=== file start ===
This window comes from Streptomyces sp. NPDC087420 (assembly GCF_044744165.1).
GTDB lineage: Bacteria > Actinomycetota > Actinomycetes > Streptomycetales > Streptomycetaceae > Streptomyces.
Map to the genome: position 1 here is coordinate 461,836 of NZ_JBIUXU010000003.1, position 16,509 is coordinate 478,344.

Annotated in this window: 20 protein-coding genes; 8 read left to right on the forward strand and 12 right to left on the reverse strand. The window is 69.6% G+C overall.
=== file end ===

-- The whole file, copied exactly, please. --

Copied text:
This window comes from Streptomyces sp. NPDC087420 (assembly GCF_044744165.1).
GTDB lineage: Bacteria > Actinomycetota > Actinomycetes > Streptomycetales > Streptomycetaceae > Streptomyces.
Map to the genome: position 1 here is coordinate 461,836 of NZ_JBIUXU010000003.1, position 16,509 is coordinate 478,344.

Annotated in this window: 20 protein-coding genes; 8 read left to right on the forward strand and 12 right to left on the reverse strand. The window is 69.6% G+C overall.